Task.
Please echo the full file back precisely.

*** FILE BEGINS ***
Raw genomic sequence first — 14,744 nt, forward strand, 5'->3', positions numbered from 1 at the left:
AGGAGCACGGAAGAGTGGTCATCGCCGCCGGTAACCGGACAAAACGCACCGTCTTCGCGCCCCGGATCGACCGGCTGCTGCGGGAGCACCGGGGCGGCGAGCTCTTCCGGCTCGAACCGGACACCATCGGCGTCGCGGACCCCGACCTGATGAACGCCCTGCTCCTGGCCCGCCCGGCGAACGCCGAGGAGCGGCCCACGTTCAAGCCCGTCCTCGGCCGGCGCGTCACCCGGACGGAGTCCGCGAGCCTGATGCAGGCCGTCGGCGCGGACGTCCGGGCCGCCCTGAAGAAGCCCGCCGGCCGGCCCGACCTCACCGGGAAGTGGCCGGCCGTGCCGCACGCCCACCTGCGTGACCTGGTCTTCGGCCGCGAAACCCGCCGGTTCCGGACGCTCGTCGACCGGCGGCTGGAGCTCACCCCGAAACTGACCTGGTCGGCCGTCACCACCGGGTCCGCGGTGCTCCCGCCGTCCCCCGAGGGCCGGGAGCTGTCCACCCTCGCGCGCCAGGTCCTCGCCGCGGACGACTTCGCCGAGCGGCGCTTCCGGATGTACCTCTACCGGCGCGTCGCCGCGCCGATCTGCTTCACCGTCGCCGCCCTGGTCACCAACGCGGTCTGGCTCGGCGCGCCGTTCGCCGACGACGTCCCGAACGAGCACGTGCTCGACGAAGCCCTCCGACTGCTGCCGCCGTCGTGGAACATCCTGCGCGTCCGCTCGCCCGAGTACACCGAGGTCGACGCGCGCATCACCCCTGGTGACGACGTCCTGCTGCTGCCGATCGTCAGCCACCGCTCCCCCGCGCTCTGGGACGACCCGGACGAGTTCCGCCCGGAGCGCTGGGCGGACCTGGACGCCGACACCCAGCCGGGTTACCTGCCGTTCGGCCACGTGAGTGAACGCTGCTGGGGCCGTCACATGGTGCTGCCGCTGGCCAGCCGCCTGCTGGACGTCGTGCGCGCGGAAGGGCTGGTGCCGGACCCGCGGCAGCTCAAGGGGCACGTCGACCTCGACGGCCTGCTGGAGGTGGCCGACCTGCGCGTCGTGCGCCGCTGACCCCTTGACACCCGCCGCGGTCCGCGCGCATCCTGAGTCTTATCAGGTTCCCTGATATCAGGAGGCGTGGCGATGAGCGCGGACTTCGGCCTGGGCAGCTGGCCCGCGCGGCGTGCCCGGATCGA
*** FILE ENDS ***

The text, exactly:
Raw genomic sequence first — 14,744 nt, forward strand, 5'->3', positions numbered from 1 at the left:
AGGAGCACGGAAGAGTGGTCATCGCCGCCGGTAACCGGACAAAACGCACCGTCTTCGCGCCCCGGATCGACCGGCTGCTGCGGGAGCACCGGGGCGGCGAGCTCTTCCGGCTCGAACCGGACACCATCGGCGTCGCGGACCCCGACCTGATGAACGCCCTGCTCCTGGCCCGCCCGGCGAACGCCGAGGAGCGGCCCACGTTCAAGCCCGTCCTCGGCCGGCGCGTCACCCGGACGGAGTCCGCGAGCCTGATGCAGGCCGTCGGCGCGGACGTCCGGGCCGCCCTGAAGAAGCCCGCCGGCCGGCCCGACCTCACCGGGAAGTGGCCGGCCGTGCCGCACGCCCACCTGCGTGACCTGGTCTTCGGCCGCGAAACCCGCCGGTTCCGGACGCTCGTCGACCGGCGGCTGGAGCTCACCCCGAAACTGACCTGGTCGGCCGTCACCACCGGGTCCGCGGTGCTCCCGCCGTCCCCCGAGGGCCGGGAGCTGTCCACCCTCGCGCGCCAGGTCCTCGCCGCGGACGACTTCGCCGAGCGGCGCTTCCGGATGTACCTCTACCGGCGCGTCGCCGCGCCGATCTGCTTCACCGTCGCCGCCCTGGTCACCAACGCGGTCTGGCTCGGCGCGCCGTTCGCCGACGACGTCCCGAACGAGCACGTGCTCGACGAAGCCCTCCGACTGCTGCCGCCGTCGTGGAACATCCTGCGCGTCCGCTCGCCCGAGTACACCGAGGTCGACGCGCGCATCACCCCTGGTGACGACGTCCTGCTGCTGCCGATCGTCAGCCACCGCTCCCCCGCGCTCTGGGACGACCCGGACGAGTTCCGCCCGGAGCGCTGGGCGGACCTGGACGCCGACACCCAGCCGGGTTACCTGCCGTTCGGCCACGTGAGTGAACGCTGCTGGGGCCGTCACATGGTGCTGCCGCTGGCCAGCCGCCTGCTGGACGTCGTGCGCGCGGAAGGGCTGGTGCCGGACCCGCGGCAGCTCAAGGGGCACGTCGACCTCGACGGCCTGCTGGAGGTGGCCGACCTGCGCGTCGTGCGCCGCTGACCCCTTGACACCCGCCGCGGTCCGCGCGCATCCTGAGTCTTATCAGGTTCCCTGATATCAGGAGGCGTGGCGATGAGCGCGGACTTCGGCCTGGGCAGCTGGCCCGCGCGGCGTGCCCGGATCGA